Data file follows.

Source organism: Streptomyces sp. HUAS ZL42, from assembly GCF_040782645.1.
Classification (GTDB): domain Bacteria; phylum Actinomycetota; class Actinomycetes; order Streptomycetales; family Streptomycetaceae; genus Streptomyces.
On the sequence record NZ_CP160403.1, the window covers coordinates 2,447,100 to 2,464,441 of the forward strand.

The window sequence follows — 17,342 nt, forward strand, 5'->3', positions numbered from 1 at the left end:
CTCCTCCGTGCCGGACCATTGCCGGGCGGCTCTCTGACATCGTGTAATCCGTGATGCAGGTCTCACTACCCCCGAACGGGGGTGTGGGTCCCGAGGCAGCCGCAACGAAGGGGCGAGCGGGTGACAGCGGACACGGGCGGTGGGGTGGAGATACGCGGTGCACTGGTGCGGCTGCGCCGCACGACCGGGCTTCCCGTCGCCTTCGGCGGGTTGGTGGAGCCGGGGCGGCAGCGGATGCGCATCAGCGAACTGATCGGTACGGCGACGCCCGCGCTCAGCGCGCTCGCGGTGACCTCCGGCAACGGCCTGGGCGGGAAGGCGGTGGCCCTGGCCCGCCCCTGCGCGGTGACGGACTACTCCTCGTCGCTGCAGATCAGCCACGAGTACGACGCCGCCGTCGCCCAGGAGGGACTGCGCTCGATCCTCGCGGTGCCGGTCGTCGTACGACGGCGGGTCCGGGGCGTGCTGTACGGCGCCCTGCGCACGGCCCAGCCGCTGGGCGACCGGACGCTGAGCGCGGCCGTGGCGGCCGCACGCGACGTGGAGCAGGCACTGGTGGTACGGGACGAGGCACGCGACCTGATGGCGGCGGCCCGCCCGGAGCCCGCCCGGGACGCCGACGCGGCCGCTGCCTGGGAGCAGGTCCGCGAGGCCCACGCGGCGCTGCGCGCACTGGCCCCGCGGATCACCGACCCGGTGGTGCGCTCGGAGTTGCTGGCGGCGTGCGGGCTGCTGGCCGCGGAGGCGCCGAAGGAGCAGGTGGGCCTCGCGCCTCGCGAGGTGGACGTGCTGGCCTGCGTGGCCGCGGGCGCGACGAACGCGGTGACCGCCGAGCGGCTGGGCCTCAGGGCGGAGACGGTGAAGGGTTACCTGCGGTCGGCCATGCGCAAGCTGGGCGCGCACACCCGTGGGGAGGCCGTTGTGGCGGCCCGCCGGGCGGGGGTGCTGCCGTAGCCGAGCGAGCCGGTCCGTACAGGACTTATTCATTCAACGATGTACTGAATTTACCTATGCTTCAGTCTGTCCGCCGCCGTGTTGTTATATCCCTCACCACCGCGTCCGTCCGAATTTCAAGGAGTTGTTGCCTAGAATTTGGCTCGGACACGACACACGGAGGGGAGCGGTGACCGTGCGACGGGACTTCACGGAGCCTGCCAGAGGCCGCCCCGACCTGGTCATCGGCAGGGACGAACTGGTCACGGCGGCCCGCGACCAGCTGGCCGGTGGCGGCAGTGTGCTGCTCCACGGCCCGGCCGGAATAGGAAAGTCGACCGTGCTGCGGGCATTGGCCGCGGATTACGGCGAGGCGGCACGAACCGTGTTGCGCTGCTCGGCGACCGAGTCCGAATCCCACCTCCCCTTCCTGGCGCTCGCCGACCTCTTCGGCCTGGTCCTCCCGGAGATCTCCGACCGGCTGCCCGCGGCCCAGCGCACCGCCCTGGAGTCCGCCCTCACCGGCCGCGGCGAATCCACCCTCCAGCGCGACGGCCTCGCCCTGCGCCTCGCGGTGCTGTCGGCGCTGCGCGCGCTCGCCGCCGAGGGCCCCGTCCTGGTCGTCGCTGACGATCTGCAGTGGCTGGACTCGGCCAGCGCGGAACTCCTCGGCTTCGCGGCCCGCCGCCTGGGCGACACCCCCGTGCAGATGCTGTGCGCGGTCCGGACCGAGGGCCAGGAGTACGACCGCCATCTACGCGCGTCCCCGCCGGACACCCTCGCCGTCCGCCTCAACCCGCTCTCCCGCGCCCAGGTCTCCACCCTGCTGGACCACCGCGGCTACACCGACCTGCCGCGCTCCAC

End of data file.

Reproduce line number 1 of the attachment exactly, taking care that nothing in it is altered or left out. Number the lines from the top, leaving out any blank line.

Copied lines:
Source organism: Streptomyces sp. HUAS ZL42, from assembly GCF_040782645.1.